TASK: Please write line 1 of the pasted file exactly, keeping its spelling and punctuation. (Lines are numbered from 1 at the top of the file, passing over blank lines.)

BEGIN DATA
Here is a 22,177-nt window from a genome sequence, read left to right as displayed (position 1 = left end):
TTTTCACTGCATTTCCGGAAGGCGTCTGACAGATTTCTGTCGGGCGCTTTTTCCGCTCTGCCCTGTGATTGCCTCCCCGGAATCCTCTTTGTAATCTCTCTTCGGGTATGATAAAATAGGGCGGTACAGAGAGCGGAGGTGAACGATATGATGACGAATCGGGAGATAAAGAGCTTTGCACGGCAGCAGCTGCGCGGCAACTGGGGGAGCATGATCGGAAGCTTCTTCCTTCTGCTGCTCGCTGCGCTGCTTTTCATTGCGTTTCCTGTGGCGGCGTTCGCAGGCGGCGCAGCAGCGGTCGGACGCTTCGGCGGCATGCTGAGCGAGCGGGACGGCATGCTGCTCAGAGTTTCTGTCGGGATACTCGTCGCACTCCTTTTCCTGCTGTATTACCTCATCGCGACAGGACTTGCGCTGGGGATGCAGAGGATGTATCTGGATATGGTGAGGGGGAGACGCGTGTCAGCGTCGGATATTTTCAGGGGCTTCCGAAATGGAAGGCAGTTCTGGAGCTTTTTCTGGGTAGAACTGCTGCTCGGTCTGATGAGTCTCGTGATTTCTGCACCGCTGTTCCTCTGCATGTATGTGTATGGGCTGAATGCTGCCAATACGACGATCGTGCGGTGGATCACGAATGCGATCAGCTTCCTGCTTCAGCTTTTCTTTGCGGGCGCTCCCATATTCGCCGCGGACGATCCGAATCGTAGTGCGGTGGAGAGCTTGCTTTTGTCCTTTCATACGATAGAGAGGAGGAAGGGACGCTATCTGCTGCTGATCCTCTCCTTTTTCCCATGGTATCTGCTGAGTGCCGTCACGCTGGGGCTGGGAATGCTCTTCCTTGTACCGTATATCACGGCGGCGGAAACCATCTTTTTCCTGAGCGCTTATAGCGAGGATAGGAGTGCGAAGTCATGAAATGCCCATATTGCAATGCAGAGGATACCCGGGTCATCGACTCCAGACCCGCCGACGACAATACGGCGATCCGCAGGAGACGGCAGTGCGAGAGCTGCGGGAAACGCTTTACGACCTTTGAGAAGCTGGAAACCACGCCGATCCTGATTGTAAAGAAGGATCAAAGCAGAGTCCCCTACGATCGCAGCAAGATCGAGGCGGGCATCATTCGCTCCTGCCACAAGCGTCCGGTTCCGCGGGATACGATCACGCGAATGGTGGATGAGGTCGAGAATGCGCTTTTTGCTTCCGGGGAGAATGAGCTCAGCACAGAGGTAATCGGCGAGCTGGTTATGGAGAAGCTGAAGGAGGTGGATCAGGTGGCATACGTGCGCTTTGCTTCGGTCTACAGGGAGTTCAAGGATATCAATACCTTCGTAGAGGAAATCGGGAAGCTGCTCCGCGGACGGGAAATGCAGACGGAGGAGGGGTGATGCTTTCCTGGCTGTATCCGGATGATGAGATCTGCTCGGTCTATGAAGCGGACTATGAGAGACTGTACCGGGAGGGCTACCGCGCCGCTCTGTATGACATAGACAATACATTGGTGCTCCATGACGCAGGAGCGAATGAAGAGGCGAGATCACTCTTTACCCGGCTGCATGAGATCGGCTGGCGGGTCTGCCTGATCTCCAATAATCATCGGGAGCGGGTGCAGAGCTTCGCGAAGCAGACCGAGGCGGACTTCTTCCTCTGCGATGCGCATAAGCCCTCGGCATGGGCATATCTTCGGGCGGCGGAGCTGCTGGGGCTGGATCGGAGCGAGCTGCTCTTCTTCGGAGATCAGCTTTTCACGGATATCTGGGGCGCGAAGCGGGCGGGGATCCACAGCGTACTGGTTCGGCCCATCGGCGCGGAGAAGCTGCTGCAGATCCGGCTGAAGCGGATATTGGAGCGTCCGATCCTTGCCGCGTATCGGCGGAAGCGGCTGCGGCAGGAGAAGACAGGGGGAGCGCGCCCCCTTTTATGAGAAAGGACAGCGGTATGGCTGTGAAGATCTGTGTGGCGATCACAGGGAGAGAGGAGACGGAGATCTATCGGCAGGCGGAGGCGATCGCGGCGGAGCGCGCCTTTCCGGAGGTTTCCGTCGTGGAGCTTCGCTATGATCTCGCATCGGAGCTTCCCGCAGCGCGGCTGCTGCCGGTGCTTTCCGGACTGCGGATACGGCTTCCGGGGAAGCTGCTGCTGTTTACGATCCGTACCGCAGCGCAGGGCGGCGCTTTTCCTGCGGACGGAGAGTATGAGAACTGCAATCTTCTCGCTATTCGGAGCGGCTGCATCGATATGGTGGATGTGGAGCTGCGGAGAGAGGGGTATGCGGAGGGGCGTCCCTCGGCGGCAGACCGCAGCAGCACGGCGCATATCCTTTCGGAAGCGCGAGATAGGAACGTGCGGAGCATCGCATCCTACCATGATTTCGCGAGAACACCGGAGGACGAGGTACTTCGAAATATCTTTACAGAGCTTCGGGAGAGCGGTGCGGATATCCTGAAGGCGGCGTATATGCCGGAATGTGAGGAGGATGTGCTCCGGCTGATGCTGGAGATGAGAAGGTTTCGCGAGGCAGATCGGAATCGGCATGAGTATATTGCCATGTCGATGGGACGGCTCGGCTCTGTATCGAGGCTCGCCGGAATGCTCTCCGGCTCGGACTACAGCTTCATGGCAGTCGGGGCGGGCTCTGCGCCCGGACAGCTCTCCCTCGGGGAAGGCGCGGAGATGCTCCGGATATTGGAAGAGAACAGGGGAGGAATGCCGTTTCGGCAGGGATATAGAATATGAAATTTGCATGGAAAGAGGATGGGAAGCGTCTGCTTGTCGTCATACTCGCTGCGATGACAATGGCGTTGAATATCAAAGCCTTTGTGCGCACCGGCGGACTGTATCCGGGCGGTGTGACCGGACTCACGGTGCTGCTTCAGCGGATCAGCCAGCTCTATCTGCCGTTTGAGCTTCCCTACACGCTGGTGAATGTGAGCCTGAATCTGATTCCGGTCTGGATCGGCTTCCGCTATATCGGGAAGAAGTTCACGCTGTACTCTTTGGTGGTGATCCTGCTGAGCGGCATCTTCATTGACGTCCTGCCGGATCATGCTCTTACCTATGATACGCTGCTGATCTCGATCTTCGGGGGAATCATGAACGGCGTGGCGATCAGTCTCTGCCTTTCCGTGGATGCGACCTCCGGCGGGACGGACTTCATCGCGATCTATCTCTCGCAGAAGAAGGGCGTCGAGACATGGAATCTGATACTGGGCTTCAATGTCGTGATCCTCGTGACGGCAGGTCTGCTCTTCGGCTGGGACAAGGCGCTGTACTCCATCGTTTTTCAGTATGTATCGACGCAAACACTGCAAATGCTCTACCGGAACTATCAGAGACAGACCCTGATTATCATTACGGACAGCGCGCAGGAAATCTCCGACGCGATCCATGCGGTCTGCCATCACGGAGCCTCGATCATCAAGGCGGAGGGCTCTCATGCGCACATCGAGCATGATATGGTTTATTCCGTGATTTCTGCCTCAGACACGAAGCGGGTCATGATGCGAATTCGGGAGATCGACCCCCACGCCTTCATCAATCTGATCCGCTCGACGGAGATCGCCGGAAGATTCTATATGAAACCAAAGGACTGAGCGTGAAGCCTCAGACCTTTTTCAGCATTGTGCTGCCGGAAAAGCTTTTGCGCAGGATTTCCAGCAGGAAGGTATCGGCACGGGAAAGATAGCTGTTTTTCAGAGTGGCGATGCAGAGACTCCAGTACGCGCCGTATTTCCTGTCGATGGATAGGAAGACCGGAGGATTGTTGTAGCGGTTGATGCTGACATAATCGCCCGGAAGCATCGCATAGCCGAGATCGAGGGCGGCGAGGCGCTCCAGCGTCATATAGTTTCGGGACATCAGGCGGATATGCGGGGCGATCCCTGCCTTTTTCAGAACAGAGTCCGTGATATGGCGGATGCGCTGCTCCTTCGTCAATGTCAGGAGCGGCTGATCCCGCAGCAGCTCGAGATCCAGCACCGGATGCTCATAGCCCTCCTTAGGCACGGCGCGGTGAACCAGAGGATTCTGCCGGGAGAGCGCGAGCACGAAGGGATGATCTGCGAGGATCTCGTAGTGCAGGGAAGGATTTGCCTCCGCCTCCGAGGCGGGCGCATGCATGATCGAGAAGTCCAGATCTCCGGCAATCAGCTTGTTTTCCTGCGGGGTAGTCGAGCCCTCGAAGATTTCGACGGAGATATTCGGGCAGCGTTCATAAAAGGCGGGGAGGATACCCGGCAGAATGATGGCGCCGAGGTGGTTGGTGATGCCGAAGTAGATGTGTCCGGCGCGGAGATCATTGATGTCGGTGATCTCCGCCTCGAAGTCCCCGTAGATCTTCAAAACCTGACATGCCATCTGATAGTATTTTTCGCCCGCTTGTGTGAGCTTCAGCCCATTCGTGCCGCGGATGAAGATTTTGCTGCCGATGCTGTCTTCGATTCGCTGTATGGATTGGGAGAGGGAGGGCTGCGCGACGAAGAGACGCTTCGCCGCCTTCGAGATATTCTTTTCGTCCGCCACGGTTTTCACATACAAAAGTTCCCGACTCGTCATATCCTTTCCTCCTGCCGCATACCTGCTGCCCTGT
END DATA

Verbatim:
Here is a 22,177-nt window from a genome sequence, read left to right as displayed (position 1 = left end):